Crisco should be stockpiled in anyone’s pantry alongside buckets of wheat and dehydrated protein.
Sure, you can cook, bake, and fry with Crisco, but the plethora of other uses this old-fashioned kitchen standard boasts is what makes it a prepping and homesteading all-star.
In 1911, crystallized cottonseed oil, or as we more commonly call it, Crisco, was created as a soapmaking substitute for lard.
The Procter and Gamble company initially made Crisco from plant fats, fibers, and partially hydrogenated oils that had cottonseed oil as a base. Now, soybean is almost always used in the commercial manufacturing process of this valuable item.
Because the ingredients in the lard substitute liquify when exposed to room temperature and then return to their solid state after being placed in a cooler environment without going rancid, Crisco has a lengthy shelf life.
Crisco Shelf Life
According to the label, Crisco can last for about 24 months in an unopened container. But in my personal experience, it is still viable for far longer especially for many of the uses noted below.
Top 20 Crisco Uses
1. Dry Skin
Simply rub some Crisco onto dry skin or chapped lips to soothe the rough and torn area. Putting Crisco on chafed skin can also help prevent dust and debris from getting into the broken spaces between where healthy and solid skin had existed.
During a survival situation, even a simple little wound, like chapped skin, can become deadly if it gets infected and goes untreated.
2. Camo Make-Up
Combine 2 tablespoons of cornstarch with 1 tablespoon of Crisco to make face paint.
Used alone, this recipe will make white grease paint, but when mixed with food coloring, earth tones can be created to make camo paint to help obscure your face from view when in the woods or on night patrol.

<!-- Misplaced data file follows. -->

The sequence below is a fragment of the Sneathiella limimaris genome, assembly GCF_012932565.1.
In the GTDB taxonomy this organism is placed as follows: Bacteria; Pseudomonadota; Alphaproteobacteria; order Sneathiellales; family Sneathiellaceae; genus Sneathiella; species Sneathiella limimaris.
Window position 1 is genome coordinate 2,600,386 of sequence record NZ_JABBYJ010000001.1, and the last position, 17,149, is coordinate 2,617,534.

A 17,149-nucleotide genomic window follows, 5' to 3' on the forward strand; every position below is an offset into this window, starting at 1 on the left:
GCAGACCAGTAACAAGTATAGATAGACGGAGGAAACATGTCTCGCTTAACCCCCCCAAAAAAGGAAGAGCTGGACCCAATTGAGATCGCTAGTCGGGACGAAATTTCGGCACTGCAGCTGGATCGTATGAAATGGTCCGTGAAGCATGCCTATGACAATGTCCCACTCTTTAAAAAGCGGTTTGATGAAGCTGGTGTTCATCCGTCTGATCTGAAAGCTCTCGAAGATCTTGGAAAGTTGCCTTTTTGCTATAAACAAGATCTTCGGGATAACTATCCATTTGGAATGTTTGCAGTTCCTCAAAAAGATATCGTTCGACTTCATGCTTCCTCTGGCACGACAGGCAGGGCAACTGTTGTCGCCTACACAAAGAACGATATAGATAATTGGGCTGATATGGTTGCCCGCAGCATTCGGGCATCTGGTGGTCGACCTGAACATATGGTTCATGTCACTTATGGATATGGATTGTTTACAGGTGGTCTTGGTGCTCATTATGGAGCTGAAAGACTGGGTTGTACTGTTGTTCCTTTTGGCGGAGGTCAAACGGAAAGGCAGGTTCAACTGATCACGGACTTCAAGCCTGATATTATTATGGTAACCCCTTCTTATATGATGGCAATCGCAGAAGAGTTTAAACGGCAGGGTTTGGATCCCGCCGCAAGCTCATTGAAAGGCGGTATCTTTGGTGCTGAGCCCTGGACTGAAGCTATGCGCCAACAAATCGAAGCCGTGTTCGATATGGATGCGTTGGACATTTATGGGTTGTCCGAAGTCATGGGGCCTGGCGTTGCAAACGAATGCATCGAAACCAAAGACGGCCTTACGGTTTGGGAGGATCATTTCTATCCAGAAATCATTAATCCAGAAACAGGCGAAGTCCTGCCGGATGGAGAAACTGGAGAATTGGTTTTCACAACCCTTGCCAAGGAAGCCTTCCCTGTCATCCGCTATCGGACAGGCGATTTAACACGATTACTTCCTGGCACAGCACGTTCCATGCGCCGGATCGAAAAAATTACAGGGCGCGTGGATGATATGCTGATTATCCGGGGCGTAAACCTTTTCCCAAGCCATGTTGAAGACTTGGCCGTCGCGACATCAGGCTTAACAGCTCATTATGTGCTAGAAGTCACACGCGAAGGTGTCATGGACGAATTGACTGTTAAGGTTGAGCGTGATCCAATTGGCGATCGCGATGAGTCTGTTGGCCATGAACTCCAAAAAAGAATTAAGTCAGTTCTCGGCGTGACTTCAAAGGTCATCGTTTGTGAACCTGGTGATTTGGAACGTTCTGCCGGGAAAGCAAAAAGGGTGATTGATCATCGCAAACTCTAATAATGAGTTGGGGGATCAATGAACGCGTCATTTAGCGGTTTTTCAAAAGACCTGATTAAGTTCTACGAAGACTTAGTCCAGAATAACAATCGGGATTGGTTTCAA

3. DIY Candle
There is probably no simpler and quicker way to make a candle than by using a tub of Crisco. Simple place a store bought wick or a homemade one (twisted cotton makes a superb wick) down into solid Crisco. A large tub is capable of burning for approximately 45 hours.
4. Mechanical Lubricant
risco can also be used as a WD40 substitute. It can be slathered onto a stuck part or creaky hinge to lubricate the metal so it moves about freely and more quietly.
5. Preserving Eggs
There are many ways you can preserve eggs to make them more shelf stable.
If you are a survival homesteader like me, you probably just leave the “bloom” left by the laying chicken or duck hen on the eggs and place them in a garage, basement, or similar cool space so they can keep for weeks to a few months at a time.
To preserve the eggs longer without refrigeration or electricity, Simply wash and gently dry the eggs and rub a thick coating of Crisco all over the entire egg. Store the eggs in a carton or container somewhere cool for up to nine months.
Rinse the Crisco away and put the eggs in a bowl of cool water to test them before eating. If they float, pitch them.
If they sink, they should be good to eat. If the eggs are partially submerged with the pointy end poking above the water, they may still be good to eat but should be done so quickly.
6. Seasoning Cast Iron
Rub Crisco onto cast iron after wiping it after post cooking. Place the cast iron cookware or tool over a campfire, fireplace, on top of a wood stove, or in the oven to season.